19 February 2019

Scoro’s Onboarding Expert’s Thoughts on Change Management

Post author: Inkeri Parman
Scoro’s mission is simple – we want to help businesses bring structure to their work. For this, we have created the most comprehensive business management solution that helps to streamline work and eliminate routine tasks to ensure your business runs as efficiently as possible.

As a consultant in Scoro, I spend a lot of time talking to business representatives wanting to have a more efficient way to manage their business and projects. Unfortunately, I have seen many companies turn away from our product because of the fear of discomfort that comes with implementing a new system. Naturally, implementing any change in your workplace can seem like a daunting task. However, the benefits are immense. As such, I would like to offer some advice on how to get your employees on board.

1. MOST PEOPLE DON’T LIKE CHANGE… AT FIRST

Most people are not big fans of change. With change comes inconvenience, and people are always anxious about replacing old habits with new ways. In this light, it’s not surprising that the initial reaction to change is more often a straightforward “no”. Having such knowledge from the get-go can help you overcome this first hurdle.

2. EVERYONE AGREES THAT THINGS COULD BE IMPROVED  

While people don’t like change, they still believe there is room for improvement in their workplace. A prevalent theme across different businesses is related to time and energy management. People tend to be too busy, spend too much energy on mundane tasks or feel there is not enough time to focus on innovation. Therefore, acknowledging there is a better way of doing things makes people more open to change.

3. CLEAR COMMUNICATION IS THE KEY

Make sure every person on the team gets enough information. The more people know about the change process, the less likely they are to be in opposition. Also, create a space for everyone to ask questions and express their worries. If you notice some people are still in strong opposition, talk to them individually. People tend to be more constructive in personal meetings.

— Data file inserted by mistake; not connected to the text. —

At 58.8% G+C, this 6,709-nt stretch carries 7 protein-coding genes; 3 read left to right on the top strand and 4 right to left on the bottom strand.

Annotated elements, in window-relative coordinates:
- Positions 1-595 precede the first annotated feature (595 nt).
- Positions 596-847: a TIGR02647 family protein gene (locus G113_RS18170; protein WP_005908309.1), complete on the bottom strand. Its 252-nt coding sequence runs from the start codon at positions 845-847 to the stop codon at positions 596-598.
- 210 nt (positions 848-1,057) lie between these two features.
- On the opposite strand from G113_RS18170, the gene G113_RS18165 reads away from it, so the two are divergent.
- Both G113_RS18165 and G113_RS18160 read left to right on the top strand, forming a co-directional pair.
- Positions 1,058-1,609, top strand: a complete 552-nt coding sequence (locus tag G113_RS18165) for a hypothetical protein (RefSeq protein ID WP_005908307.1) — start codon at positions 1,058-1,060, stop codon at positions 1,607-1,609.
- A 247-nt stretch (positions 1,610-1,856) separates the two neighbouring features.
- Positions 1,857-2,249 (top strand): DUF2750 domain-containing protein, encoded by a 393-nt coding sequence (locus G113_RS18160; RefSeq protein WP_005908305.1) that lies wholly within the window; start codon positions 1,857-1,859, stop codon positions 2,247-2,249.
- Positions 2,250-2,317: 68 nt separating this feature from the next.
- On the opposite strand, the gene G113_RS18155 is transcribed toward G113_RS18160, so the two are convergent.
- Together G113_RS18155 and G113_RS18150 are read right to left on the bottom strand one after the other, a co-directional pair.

4. OFFER SUPPORT THROUGH THE DEPRESSION PHASE

Most change management theories describe a phase called depression or chaos that follows immediately after starting to use the new software. Let others know that you understand the first days or weeks using the system can be difficult. Make sure people receive adequate training and provide support to their questions and emotions.

5. CELEBRATE SHORT-TERM WINS

Appreciating little improvements is an essential part of any complicated process. A good practice is to bring out the benefits you are already gaining thanks to the new system, like saving time or having a better overview of things.

Above all, remember that any change will inevitably require time and patience. You have made a calculated decision and worked hard on the change management process – don’t be too quick to dispose of that. Even more, the adjustment period will lead to a point where you reach even higher efficiency and happiness than your previous status quo.

Now that you have an idea on how to implement any change in your workplace more successfully, perhaps you also want to improve your business workflow. If you are interested in learning more about Scoro, come visit us at Stand MB 18 for a free trial or demo.

On 6 March at 11:10, I will also give a talk on ‘Emerging Trends in Project management for 2019’. See you at the Marketing Tech & Effectiveness Stage!

 

 

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